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Riverhead Books

Invention of Air: A Story of Science, Faith, Revolution, and the Birth of America

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Title: Invention of Air: A Story of Science, Faith, Revolution, and the Birth of America
Author: Johnson, Steven
ISBN: 9781594488528
Publisher: Riverhead Books
Published: 2009
Binding: Regular Hardback
Language: English
Condition: Used: Very Good
Clean, unmarked copy with some edge wear. Good binding. Dust jacket included if issued with one. We ship in recyclable American-made mailers. 100% money-back guarantee on all orders.

Science & Math 1310334

Publisher Description:
Bestselling author Steven Johnson recounts in dazzling, multidisciplinary fashion the story of the brilliant man who embodied the relationship between science, religion, and politics for America s Founding Fathers.
"The Invention of Air" is a book of world-changing ideas wrapped around a compelling narrative, a story of genius and violence and friendship in the midst of sweeping historical change that provokes us to recast our understanding of the Founding Fathers.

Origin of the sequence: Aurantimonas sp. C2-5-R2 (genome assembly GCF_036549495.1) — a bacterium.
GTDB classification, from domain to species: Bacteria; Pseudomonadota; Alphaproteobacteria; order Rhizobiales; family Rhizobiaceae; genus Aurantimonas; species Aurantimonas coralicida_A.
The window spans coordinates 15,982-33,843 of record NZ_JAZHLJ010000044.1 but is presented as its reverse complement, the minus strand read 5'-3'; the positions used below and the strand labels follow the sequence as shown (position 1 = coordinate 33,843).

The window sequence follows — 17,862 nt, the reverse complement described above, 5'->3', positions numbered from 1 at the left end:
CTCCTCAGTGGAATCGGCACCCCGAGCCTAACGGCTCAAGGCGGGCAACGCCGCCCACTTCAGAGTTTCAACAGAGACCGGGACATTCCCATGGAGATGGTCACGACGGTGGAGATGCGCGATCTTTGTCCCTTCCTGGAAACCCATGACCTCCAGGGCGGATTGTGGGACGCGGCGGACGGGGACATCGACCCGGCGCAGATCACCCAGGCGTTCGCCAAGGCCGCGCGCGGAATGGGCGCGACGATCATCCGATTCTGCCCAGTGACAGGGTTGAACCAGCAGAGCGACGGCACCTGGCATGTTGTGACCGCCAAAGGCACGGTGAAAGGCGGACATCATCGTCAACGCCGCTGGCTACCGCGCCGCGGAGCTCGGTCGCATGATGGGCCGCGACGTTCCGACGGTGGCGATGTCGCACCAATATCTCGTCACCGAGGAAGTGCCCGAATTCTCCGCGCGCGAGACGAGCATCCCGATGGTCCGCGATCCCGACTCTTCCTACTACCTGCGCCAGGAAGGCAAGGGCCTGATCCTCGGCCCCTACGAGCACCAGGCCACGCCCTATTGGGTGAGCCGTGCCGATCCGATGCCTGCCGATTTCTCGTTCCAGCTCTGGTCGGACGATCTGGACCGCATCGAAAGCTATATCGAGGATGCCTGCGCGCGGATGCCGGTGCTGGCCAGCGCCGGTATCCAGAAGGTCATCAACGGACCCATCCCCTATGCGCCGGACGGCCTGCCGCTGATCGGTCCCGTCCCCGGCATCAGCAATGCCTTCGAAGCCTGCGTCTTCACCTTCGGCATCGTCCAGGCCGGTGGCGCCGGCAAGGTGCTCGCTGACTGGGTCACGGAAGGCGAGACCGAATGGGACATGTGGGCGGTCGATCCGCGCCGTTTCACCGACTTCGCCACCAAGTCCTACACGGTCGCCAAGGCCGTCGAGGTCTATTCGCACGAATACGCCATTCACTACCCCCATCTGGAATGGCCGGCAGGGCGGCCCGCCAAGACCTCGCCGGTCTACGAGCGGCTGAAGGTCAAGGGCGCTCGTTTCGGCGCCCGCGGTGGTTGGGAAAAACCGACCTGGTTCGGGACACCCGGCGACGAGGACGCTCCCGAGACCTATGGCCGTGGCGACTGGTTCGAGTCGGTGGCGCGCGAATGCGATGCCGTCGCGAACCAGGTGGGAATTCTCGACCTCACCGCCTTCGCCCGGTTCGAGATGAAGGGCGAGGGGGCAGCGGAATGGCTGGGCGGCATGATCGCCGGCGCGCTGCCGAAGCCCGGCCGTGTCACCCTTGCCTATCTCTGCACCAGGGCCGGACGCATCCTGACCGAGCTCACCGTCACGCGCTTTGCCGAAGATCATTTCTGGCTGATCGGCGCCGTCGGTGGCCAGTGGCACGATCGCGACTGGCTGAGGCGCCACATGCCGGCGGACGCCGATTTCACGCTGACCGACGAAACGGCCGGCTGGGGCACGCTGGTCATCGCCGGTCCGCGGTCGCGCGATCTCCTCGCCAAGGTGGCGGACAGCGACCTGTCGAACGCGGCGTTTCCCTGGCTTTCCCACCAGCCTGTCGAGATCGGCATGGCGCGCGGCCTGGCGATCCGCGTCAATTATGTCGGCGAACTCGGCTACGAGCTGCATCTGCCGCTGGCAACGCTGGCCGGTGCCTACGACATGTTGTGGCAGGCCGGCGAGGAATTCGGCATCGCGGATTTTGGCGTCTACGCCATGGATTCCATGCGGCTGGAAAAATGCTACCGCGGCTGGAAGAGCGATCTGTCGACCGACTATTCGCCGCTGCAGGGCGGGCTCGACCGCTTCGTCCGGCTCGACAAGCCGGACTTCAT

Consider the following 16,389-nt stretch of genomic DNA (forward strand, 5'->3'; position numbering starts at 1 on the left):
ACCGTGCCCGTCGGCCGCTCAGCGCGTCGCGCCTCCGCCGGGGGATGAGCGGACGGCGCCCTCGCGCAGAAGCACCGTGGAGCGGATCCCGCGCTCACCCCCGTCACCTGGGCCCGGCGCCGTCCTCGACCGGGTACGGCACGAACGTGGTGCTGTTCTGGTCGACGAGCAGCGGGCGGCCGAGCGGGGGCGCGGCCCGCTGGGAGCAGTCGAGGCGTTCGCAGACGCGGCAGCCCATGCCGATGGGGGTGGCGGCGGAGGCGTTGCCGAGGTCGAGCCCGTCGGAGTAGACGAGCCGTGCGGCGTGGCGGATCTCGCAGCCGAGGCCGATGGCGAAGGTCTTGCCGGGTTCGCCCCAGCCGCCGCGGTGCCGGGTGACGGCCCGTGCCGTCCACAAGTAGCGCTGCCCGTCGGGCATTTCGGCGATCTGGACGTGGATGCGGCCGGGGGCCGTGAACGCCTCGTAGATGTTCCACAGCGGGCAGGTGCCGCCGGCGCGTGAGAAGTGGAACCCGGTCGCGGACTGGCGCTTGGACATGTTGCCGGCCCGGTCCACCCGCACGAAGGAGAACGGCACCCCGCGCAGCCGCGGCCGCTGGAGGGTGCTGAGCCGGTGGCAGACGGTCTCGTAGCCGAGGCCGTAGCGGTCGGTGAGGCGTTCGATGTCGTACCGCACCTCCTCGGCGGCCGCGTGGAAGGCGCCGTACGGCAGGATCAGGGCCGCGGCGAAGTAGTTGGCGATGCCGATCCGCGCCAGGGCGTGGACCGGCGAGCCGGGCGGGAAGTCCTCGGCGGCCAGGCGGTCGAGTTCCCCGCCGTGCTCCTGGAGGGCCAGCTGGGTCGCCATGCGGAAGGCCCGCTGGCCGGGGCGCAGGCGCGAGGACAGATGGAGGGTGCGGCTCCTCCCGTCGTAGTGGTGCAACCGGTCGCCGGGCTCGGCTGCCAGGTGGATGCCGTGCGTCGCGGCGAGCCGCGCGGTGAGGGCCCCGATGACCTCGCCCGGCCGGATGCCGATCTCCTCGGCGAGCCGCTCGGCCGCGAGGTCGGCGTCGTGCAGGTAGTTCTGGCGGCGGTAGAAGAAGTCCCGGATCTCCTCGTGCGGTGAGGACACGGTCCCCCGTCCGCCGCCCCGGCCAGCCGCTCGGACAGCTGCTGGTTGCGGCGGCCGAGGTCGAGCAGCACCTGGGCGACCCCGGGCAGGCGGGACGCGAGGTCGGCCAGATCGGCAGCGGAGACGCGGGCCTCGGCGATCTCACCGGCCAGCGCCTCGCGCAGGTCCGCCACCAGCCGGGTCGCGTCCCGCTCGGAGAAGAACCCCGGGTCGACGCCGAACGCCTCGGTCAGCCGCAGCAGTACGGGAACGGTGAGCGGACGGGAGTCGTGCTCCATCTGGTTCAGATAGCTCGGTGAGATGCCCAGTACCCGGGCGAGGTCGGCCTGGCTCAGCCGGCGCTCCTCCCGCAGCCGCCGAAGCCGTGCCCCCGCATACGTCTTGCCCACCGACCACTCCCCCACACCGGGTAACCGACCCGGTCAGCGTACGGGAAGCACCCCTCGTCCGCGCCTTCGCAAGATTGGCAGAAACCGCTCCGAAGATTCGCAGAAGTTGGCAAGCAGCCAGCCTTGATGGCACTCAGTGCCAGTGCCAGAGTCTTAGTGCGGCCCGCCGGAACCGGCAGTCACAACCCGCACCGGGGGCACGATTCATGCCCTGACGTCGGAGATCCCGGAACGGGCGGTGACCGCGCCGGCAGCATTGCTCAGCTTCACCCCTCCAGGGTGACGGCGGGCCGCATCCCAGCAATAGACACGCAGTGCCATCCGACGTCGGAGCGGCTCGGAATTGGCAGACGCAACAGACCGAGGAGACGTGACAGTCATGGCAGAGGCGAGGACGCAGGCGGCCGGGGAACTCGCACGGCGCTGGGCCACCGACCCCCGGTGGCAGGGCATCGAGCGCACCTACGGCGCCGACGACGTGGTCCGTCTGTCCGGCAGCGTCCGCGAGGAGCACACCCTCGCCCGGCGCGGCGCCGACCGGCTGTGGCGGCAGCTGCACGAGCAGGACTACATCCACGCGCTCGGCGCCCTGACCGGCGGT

It is the story of Joseph Priestley scientist and theologian, protege of Benjamin Franklin, friend of Thomas Jefferson an eighteenth-century radical thinker who played pivotal roles in the invention of ecosystem science, the discovery of oxygen, the founding of the Unitarian Church, and the intellectual development of the United States. And it is a story that only Steven Johnson, acclaimed juggler of disciplines and provocative ideas, can do justice to.
In the 1780s, Priestley had established himself in his native England as a brilliant scientist, a prominent minister, and an outspoken advocate of the American Revolution, who had sustained long correspondences with Franklin, Jefferson, and John Adams. Ultimately, his radicalism made his life politically uncomfortable, and he fled to the nascent United States. Here, he was able to build conceptual bridges linking the scientific, political, and religious impulses that governed his life. And through his close relationships with the Founding Fathers Jefferson credited Priestley as the man who prevented him from abandoning Christianity he exerted profound if little-known influence on the shape and course of our history.
As in his last bestselling work, "The Ghost Map," Steven Johnson here uses a dramatic historical story to explore themes that have long engaged him: innovation and the way new ideas emerge and spread, and the environments that foster these breakthroughs. And as he did in "Everything Bad Is Good for You," Johnson upsets some